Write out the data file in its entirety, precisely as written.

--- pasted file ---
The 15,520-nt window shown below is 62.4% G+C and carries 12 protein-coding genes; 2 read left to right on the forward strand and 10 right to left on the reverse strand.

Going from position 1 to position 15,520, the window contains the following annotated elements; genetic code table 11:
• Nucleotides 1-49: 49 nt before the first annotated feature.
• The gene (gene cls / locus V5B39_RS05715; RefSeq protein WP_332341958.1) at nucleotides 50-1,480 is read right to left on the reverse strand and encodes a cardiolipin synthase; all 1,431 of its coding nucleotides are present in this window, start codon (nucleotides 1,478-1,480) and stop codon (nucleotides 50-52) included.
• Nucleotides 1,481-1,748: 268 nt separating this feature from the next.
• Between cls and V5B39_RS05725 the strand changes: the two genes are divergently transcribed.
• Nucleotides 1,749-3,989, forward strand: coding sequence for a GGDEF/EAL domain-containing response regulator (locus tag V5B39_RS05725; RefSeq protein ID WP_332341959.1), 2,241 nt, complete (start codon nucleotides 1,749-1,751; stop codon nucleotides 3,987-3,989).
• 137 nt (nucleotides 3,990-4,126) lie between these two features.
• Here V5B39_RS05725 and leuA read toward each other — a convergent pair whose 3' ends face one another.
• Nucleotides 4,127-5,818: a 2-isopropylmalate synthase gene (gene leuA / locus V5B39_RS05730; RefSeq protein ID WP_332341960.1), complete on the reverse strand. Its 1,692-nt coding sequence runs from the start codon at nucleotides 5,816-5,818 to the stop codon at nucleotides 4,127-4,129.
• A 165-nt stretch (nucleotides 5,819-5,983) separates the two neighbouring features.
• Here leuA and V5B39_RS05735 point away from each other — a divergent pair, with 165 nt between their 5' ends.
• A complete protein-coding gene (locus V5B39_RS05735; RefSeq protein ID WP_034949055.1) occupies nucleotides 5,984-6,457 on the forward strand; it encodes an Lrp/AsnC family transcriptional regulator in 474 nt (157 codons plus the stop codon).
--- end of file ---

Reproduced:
The 15,520-nt window shown below is 62.4% G+C and carries 12 protein-coding genes; 2 read left to right on the forward strand and 10 right to left on the reverse strand.

Going from position 1 to position 15,520, the window contains the following annotated elements; genetic code table 11:
• Nucleotides 1-49: 49 nt before the first annotated feature.
• The gene (gene cls / locus V5B39_RS05715; RefSeq protein WP_332341958.1) at nucleotides 50-1,480 is read right to left on the reverse strand and encodes a cardiolipin synthase; all 1,431 of its coding nucleotides are present in this window, start codon (nucleotides 1,478-1,480) and stop codon (nucleotides 50-52) included.
• Nucleotides 1,481-1,748: 268 nt separating this feature from the next.
• Between cls and V5B39_RS05725 the strand changes: the two genes are divergently transcribed.
• Nucleotides 1,749-3,989, forward strand: coding sequence for a GGDEF/EAL domain-containing response regulator (locus tag V5B39_RS05725; RefSeq protein ID WP_332341959.1), 2,241 nt, complete (start codon nucleotides 1,749-1,751; stop codon nucleotides 3,987-3,989).
• 137 nt (nucleotides 3,990-4,126) lie between these two features.
• Here V5B39_RS05725 and leuA read toward each other — a convergent pair whose 3' ends face one another.
• Nucleotides 4,127-5,818: a 2-isopropylmalate synthase gene (gene leuA / locus V5B39_RS05730; RefSeq protein ID WP_332341960.1), complete on the reverse strand. Its 1,692-nt coding sequence runs from the start codon at nucleotides 5,816-5,818 to the stop codon at nucleotides 4,127-4,129.
• A 165-nt stretch (nucleotides 5,819-5,983) separates the two neighbouring features.
• Here leuA and V5B39_RS05735 point away from each other — a divergent pair, with 165 nt between their 5' ends.
• A complete protein-coding gene (locus V5B39_RS05735; RefSeq protein ID WP_034949055.1) occupies nucleotides 5,984-6,457 on the forward strand; it encodes an Lrp/AsnC family transcriptional regulator in 474 nt (157 codons plus the stop codon).